I also explained that a time goal is a tricky beast. What goal would I set? To be 5 minutes faster? 25? An hour? What if I set an hour, but only made it 5 minutes faster? Would that mean I failed? Nope, I like my process goals thank you very much. Still challenging, but more achieveable and less disappointment in the end.
Apparantly I had never uttered the phrase 'process goals' before so hence the confusion surrounding the fact that I actually do train to improve.
Of course all this came about at a time when I was struggling with the fact that I felt as if my missing workouts (for very good reasons I believe) may jeopordize my process goals.
Later on in the day, after the conversationm, I went out for my bike ride. On the advice of my coach I shortened the ride. I decided I'd do my beloved Horse Creek/Grand Valley loop. I set the intention that I would go by feel, but that I wouldn't take it easy. I would try to maintain a steady, strong pace.
The end result? I had a great ride. I ended up completing the 57 km route in 2:02 hours. Ten minutes faster than my previous best time.
Body: See, I told you if you listened to me I wouldn't let you down.
This morning I went for my scheduled two hour run and managed the negative split I was trying to achieve. I also came to the conclusion that my stomach issues were warning me that I was starting to tread into the future. I knew the feeling in my stomach was trying to get me to listen. That's my built in warning signal. Stomach upset = perk up and listen to what you are thinking. Are you staying in the present and being mindful, or are you going into the future where we don't know what is going to happen?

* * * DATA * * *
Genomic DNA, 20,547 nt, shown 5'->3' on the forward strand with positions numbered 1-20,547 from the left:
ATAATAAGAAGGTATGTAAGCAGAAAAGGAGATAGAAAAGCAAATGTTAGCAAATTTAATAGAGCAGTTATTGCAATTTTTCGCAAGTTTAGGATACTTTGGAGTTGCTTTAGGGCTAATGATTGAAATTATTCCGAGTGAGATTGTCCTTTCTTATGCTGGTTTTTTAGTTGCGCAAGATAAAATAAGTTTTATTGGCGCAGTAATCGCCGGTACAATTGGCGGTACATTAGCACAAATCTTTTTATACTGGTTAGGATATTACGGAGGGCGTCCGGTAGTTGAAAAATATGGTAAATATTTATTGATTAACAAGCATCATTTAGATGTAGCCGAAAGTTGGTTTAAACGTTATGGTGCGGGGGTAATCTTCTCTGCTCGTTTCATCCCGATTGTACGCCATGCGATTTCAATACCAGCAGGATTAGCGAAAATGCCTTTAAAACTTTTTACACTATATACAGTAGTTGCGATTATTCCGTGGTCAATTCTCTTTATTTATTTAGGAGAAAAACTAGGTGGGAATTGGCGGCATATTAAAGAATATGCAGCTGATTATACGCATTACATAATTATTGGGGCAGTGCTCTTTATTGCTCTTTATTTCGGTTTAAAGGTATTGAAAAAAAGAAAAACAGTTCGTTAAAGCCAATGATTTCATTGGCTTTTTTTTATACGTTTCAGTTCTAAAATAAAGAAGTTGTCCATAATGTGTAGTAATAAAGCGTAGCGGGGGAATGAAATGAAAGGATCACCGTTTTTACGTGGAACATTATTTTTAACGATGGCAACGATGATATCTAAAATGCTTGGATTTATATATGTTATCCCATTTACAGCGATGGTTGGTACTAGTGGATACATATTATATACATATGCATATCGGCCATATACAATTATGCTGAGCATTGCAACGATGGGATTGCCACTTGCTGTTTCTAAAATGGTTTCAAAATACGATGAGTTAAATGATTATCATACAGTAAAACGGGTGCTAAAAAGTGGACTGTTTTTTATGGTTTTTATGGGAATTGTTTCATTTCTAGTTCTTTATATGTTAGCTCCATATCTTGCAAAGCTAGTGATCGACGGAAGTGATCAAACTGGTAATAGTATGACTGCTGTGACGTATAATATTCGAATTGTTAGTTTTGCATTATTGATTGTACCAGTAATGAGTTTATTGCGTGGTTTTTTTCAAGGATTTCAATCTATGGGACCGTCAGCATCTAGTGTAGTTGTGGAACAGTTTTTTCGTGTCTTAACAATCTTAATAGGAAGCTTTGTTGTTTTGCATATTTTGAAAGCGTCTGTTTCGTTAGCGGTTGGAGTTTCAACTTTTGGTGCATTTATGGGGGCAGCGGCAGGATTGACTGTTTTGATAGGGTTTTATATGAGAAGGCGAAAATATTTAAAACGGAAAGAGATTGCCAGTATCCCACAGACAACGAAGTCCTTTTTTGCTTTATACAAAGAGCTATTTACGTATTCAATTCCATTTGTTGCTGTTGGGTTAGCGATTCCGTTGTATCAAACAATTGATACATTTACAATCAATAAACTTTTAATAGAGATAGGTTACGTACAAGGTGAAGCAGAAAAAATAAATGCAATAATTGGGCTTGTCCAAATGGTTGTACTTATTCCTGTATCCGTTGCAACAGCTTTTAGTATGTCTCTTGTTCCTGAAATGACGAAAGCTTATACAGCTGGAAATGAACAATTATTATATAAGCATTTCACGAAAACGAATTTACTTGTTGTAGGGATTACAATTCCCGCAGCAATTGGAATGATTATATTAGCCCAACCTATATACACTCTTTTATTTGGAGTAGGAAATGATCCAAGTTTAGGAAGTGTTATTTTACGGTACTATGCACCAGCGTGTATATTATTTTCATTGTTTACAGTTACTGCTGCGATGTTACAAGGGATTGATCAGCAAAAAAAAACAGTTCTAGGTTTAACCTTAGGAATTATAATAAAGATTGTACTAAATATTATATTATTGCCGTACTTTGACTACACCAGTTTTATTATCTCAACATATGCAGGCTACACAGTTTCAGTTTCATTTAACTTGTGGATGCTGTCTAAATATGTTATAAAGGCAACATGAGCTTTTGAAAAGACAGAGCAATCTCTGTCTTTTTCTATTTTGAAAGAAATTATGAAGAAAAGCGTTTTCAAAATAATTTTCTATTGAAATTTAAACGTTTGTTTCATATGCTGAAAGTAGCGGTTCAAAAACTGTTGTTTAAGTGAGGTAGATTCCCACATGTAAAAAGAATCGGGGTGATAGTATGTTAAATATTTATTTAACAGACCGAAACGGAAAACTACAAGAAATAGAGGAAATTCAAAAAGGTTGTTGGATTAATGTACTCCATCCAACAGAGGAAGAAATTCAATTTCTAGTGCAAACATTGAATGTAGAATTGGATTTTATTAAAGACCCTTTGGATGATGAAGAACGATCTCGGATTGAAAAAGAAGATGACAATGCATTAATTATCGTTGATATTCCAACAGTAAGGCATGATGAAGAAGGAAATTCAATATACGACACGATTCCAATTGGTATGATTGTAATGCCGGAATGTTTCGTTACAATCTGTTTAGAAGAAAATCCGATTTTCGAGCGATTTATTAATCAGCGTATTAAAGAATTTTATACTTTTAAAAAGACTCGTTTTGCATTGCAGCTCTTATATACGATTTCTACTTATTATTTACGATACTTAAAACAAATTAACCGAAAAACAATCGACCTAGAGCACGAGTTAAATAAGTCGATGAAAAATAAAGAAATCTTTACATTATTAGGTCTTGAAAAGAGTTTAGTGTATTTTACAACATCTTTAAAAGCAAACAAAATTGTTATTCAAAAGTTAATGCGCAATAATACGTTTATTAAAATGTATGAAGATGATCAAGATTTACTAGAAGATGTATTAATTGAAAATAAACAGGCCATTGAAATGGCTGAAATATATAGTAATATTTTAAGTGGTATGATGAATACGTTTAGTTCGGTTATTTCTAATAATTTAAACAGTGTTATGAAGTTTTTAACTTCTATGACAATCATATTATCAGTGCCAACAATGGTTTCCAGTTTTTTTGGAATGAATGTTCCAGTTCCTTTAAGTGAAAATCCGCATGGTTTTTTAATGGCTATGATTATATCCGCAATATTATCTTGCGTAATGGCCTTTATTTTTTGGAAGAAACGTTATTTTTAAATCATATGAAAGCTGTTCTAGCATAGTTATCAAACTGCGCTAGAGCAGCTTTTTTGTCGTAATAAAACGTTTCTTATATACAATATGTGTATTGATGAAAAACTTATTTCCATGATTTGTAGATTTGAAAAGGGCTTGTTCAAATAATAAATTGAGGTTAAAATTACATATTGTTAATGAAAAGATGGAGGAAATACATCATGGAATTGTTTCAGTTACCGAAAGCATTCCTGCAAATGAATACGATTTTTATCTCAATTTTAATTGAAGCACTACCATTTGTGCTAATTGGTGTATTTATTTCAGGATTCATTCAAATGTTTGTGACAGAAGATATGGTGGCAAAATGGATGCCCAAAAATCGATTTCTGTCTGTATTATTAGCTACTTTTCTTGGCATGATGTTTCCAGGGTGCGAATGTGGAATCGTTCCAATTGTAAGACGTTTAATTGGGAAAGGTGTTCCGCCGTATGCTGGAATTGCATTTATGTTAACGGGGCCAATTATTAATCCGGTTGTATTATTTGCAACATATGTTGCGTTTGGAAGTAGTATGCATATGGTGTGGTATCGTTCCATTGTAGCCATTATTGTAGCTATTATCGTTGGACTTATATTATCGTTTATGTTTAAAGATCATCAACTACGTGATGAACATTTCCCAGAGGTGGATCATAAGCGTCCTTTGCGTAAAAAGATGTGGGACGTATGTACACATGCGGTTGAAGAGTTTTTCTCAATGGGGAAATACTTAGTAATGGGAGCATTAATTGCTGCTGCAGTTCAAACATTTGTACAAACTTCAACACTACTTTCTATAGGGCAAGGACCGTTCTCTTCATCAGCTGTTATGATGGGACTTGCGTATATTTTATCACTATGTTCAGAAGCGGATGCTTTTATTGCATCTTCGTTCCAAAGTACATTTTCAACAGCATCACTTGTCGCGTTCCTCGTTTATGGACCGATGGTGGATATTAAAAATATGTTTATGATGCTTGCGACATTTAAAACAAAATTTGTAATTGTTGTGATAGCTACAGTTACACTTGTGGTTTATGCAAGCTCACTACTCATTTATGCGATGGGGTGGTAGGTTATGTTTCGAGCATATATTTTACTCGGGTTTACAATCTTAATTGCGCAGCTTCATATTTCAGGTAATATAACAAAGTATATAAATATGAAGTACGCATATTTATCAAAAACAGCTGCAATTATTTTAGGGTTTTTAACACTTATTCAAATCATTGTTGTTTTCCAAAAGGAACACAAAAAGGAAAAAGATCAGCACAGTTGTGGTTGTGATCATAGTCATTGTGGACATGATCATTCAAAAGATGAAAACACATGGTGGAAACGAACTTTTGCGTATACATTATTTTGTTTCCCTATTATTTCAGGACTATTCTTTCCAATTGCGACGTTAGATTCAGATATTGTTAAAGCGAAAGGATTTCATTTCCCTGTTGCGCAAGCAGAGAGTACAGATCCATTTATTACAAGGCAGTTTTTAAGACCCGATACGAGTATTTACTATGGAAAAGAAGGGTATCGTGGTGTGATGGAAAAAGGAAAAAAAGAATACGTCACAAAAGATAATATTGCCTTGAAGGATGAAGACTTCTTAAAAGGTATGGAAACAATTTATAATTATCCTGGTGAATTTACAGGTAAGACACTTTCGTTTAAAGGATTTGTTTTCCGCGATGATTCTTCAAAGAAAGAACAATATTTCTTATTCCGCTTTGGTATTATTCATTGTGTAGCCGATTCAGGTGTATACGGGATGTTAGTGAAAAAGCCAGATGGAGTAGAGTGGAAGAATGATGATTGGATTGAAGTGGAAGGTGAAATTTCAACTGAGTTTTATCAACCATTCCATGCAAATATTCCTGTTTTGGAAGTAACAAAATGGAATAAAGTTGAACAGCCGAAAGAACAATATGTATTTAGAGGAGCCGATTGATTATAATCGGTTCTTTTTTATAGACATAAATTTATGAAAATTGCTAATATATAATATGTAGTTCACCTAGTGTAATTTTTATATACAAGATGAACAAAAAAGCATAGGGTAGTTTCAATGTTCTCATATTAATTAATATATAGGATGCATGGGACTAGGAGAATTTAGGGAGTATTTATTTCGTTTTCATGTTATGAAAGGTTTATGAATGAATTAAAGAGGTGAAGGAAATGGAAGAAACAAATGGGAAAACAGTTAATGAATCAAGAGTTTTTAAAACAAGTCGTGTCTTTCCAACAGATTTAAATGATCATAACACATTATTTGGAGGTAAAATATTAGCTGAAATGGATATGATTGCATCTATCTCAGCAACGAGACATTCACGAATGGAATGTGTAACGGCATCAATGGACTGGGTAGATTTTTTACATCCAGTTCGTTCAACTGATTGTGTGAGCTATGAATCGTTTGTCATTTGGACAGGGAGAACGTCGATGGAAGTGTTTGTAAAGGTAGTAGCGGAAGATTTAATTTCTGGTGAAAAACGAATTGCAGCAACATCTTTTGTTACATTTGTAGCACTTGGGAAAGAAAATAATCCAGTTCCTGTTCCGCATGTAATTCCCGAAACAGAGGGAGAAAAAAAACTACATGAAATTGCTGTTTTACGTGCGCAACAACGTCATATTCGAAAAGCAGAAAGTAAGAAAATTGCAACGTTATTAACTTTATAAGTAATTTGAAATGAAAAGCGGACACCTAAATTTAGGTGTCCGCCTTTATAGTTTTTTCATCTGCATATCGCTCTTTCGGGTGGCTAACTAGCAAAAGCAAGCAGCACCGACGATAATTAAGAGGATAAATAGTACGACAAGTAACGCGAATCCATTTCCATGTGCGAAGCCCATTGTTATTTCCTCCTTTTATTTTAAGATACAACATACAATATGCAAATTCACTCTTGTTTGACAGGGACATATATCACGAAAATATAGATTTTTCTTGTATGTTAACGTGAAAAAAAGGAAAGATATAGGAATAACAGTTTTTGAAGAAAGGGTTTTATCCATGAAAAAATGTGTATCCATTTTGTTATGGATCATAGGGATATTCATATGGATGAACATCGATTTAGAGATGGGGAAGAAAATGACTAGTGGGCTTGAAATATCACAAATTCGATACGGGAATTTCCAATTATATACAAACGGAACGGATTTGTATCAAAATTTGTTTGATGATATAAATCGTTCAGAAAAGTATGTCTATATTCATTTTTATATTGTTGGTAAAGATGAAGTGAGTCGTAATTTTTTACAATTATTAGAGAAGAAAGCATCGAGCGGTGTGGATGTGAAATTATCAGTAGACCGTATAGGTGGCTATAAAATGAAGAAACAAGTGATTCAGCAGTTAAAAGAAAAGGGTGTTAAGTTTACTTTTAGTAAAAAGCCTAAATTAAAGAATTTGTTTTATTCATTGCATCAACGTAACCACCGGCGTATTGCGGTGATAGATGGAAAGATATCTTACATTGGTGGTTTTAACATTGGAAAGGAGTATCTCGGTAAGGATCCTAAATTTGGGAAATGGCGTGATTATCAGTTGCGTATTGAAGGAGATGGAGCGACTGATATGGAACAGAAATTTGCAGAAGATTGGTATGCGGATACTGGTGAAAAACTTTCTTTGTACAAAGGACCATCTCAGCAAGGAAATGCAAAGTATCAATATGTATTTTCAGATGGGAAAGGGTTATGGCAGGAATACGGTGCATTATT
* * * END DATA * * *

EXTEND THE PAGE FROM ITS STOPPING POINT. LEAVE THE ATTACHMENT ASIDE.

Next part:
I was starting to leap into the future and worry about the race because of the missed workouts due to my neck. Then when I couldn't jump back into training full force things got even worse. So there you have it.
I'm feeling much better now and will continue to listen to my body as well as continue to improve my training.
Let's face it. I am Ironman girl - hear me ROOOOAAAARRR!!! Oh, and I don't apologize for how I choose to train for Ironman.
Peace out my beautiful friends.